This image acquired on June 3, 2021 by NASAs Mars Reconnaissance Orbiter, shows intersecting troughs, or fractures, cutting across geologically young volcanic terrain in the Tharsis volcanic province.

August 20, 2021

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These intersecting troughs, or fractures, cut across geologically young volcanic terrain in the Tharsis volcanic province. In many locations near where this image was taken, material has erupted from similar features.

However, it does not appear that material erupted from these particular fractures. Instead, they appear to crosscut material that flowed across the surface, indicating that the fractures are younger than the flows. The widths of the troughs at their rims are about 200 to 250 meters across.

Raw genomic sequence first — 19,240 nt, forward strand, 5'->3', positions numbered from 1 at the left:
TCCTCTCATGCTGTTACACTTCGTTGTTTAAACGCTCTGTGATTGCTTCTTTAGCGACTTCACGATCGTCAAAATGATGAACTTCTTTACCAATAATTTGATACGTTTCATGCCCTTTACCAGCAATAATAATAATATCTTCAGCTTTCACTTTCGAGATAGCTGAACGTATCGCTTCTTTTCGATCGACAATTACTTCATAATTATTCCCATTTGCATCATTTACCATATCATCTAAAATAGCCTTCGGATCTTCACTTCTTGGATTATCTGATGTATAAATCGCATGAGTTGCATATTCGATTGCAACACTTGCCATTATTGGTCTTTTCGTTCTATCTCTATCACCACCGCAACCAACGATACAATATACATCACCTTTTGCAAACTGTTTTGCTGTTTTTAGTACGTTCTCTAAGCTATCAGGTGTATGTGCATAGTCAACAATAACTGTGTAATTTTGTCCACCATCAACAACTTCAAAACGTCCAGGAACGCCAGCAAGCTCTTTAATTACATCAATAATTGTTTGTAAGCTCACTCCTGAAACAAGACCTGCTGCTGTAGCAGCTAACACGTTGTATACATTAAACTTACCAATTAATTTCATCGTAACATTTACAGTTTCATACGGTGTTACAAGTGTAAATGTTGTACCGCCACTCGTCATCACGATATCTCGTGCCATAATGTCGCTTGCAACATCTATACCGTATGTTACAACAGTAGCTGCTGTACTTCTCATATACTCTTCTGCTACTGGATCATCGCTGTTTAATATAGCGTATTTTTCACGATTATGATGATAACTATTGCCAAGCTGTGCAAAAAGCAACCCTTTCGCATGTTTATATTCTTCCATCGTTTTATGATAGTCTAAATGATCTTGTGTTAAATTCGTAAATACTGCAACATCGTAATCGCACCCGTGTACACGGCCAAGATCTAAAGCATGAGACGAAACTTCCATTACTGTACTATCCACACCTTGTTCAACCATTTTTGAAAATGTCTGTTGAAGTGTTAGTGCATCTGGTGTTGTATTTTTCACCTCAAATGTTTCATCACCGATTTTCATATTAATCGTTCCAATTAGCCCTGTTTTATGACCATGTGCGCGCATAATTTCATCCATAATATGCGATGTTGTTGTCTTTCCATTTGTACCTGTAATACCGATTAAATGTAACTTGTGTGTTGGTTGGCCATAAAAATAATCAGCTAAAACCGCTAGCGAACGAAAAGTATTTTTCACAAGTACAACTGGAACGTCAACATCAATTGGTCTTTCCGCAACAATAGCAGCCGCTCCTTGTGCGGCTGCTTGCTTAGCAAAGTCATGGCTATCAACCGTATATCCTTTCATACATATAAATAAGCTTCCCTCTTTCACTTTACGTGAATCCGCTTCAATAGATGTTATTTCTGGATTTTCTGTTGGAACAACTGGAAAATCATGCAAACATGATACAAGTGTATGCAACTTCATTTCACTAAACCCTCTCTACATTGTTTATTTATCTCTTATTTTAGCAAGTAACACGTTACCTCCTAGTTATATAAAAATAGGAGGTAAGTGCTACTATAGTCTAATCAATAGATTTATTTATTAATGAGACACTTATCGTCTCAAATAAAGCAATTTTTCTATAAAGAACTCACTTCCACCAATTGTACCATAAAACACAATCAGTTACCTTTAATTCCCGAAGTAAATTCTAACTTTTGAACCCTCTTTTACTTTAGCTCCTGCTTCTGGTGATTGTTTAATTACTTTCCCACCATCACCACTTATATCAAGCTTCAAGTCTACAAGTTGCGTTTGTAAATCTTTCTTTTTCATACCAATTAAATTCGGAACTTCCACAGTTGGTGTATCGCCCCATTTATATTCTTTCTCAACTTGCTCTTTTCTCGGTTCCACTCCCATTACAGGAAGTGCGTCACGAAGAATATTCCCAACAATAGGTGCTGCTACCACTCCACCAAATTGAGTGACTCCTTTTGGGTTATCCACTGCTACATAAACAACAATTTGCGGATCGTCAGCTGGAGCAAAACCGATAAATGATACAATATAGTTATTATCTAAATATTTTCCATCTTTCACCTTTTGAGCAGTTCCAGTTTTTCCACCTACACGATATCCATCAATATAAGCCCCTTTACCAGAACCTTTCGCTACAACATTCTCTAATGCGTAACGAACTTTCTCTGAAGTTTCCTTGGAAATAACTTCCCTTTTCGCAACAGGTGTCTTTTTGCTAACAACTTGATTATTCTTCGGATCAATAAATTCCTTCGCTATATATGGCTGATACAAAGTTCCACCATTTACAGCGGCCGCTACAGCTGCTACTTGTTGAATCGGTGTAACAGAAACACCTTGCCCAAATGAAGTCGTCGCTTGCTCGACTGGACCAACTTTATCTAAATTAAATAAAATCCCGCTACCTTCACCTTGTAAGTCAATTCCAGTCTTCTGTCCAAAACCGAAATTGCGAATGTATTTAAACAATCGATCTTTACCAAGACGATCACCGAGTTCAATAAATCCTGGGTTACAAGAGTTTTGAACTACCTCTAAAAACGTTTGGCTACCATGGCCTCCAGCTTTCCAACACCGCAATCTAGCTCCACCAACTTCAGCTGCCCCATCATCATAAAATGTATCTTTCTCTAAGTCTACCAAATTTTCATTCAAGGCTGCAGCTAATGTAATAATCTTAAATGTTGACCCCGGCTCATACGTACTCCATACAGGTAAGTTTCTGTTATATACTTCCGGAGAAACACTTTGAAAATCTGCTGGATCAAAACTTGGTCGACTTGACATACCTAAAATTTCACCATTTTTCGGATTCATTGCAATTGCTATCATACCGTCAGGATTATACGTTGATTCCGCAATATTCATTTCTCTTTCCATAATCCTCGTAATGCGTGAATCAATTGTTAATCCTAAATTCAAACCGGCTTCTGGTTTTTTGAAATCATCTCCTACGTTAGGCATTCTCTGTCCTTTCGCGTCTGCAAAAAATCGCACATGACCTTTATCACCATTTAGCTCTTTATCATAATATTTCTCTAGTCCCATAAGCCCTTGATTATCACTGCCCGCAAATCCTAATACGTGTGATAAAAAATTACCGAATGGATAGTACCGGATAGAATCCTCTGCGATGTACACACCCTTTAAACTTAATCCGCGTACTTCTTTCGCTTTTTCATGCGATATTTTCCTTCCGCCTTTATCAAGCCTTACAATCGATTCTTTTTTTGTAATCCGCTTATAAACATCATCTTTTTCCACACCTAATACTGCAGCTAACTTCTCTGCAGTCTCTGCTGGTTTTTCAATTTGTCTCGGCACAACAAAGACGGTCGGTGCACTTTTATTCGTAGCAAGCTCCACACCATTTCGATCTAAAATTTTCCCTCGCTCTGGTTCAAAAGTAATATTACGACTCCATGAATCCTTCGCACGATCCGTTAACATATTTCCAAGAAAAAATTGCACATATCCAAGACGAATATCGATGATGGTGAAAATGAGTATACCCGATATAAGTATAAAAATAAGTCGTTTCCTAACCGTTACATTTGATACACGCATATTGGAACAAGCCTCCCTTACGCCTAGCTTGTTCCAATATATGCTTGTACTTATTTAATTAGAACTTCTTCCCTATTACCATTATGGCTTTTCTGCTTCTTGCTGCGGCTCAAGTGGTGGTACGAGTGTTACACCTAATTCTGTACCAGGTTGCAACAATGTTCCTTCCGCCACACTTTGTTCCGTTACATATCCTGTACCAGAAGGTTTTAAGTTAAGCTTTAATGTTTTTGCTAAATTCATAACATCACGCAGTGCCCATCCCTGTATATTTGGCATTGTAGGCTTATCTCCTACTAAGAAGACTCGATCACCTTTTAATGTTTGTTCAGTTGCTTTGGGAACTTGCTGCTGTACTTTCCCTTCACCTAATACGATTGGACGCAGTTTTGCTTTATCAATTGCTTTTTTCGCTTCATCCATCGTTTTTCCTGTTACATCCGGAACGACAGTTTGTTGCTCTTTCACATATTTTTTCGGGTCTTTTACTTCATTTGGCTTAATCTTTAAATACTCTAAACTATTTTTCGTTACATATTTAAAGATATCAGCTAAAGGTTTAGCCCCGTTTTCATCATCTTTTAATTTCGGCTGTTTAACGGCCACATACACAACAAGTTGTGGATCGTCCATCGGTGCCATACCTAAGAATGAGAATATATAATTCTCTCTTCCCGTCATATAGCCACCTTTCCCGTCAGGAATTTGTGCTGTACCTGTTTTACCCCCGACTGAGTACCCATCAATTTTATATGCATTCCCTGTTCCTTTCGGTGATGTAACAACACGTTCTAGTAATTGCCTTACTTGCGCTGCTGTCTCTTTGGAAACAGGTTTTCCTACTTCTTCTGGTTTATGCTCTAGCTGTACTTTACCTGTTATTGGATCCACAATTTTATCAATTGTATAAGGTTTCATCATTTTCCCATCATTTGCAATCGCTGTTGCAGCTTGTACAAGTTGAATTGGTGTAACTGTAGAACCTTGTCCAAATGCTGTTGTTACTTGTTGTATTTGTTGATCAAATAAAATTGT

This image is an example of how the surface can provide information about the processes happening in Mars' interior.

The map is projected here at a scale of 25 centimeters (9.8 inches) per pixel. (The original image scale is 27.6 centimeters [10.7 inches] per pixel [with 1 x 1 binning]; objects on the order of 83 centimeters [32.7 inches] across are resolved.) North is up.

The University of Arizona, in Tucson, operates HiRISE, which was built by Ball Aerospace & Technologies Corp., in Boulder, Colorado. NASA's Jet Propulsion Laboratory, a division of Caltech in Pasadena, California, manages the Mars Reconnaissance Orbiter Project for NASA's Science Mission Directorate, Washington.

Credit

NASA/JPL-Caltech/University of Arizona

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